Those cycling on Singapore roads will face stricter rules and regulations next year, including increased composition fines for errant cyclists.
The Ministry of Transport (MOT) has accepted the Active Mobility Advisory Panel's (AMAP) fifth review of the rules for road cyclists, which was submitted on Oct. 1.
The review involved studying practices overseas, conducting public consultations and focus groups, as well as a survey.
MOT stated in an Oct. 20 media release that the review was "timely" in light of the increased popularity of cycling recently, which has led to more interactions between cyclists and other road users, and in turn sparked concerns about road safety.
According to Melvin Yong, the Executive Secretary of the National Transport Workers' Union, there were 572 traffic accidents involving bicycles in 2020, an increase of about 25 per cent from 459 accidents in 2019.
Limiting cycling groups
Currently, cyclists are allowed to ride in twos on the road, provided that they are not riding on a single-lane road, or in a bus lane during bus lane hours.
AMAP has recommended that this should be allowed to continue, for cyclists' safety and visibility, which the government has agreed to.
The government has also decided to adopt one of AMAP's recommendations to limit cycling groups to a maximum length of five bicycles due to space constraints on Singapore's roads.
This means a maximum of five cyclists if the group is riding single-file, or a maximum of 10 cyclists if the group is riding two abreast.
This rule will be imposed from Jan. 1, 2022.
The government has also agreed with AMAP's list of best practices for cycling groups. While these are not mandatory, they should be followed where possible:
- Cycling groups to keep a safe distance of approximately two lamp posts (or around 30m) between groups, and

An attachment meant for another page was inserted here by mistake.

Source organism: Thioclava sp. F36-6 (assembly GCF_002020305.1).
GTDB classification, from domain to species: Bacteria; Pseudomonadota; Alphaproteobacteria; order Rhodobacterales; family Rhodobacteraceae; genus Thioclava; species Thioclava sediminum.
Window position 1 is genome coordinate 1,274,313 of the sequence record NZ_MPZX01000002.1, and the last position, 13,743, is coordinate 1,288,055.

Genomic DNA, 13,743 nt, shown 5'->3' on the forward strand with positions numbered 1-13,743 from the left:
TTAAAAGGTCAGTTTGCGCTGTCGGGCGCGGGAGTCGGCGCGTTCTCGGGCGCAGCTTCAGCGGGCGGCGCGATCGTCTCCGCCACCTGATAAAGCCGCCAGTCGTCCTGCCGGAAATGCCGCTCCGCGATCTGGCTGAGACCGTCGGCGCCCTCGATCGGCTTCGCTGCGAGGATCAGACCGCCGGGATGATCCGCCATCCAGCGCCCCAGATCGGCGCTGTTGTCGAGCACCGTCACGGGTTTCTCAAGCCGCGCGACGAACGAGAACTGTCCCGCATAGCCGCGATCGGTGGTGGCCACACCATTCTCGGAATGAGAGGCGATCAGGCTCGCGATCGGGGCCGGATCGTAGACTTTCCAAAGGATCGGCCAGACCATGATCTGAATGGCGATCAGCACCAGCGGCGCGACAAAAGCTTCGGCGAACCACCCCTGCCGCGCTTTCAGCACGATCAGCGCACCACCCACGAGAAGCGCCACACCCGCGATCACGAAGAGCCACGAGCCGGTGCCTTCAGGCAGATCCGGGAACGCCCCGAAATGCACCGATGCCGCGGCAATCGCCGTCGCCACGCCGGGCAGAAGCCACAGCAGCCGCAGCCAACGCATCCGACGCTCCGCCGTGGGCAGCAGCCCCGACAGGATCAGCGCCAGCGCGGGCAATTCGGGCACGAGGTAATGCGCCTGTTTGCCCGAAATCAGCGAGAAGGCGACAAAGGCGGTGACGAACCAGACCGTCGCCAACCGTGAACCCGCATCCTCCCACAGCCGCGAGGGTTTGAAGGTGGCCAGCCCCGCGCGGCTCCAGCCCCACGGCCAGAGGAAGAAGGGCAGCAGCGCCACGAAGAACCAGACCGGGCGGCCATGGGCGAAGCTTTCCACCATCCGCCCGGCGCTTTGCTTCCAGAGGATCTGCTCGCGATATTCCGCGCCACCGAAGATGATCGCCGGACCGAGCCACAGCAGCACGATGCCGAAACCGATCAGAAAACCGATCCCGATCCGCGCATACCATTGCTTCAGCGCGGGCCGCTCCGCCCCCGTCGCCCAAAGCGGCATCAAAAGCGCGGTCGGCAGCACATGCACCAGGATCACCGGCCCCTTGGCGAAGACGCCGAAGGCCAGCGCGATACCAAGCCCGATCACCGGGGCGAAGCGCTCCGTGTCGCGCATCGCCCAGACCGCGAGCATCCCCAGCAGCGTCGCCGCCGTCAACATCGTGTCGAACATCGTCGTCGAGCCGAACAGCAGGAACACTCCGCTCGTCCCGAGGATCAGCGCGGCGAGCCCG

- Motorists to have a minimum distance of 1.5m when passing cyclists on roads.
Enforcement action will also be stepped up against errant cyclists.
From Jan. 1, 2022, the composition fines for such individuals will be raised from S$75 to S$150.
For more serious cases, the cyclist may be charged in court and face a fine of up to S$1,000 and/or a jail term of up to three months for the first offence.
For a second or subsequent offence, the cyclist may face a fine of up to S$2,000 and/or a jail term of up to six months.
Not the time to introduce licensing of cyclists
The AMAP also studied whether whether cyclists should be made to register their bicycles and get licenses to ride on the road — a topic that has been raised over the years, and was brought up by former Temasek CEO Ho Ching in April.
AMAP said in its review that there is "little evidence" overseas that such efforts are effective in deterring errant cycling and improving road safety, and described it as a "resource-intensive regime".
Additionally, these measures could also hinder the take-up of cycling in Singapore, and would "disproportionately affect more vulnerable groups of cyclists, including seniors and individuals who rely on bicycles for work and commute".
According to the media release, the government concurs that licensing and registration of cyclists and bicycles respectively "should not be introduced at this juncture".
Reiterating AMAP's statement, it said:
"Besides affecting the majority of law-abiding cyclists, there is little evidence from overseas case studies and Singapore’s past experience that licensing of cyclists is effective in promoting road safety or deterring errant cyclists."
It also acknowledged AMAP’s recommendation that all cyclists should be strongly encouraged to purchase third-party liability insurance to protect themselves from potential financial liabilities.
The government stated that it will continue working with insurance providers and cycling groups to promote the take up of third-party liability insurance.
In the meantime, to promote road safety and raise awareness of the new rules and guidelines, the government will continue to partner stakeholders in its public education and outreach efforts.
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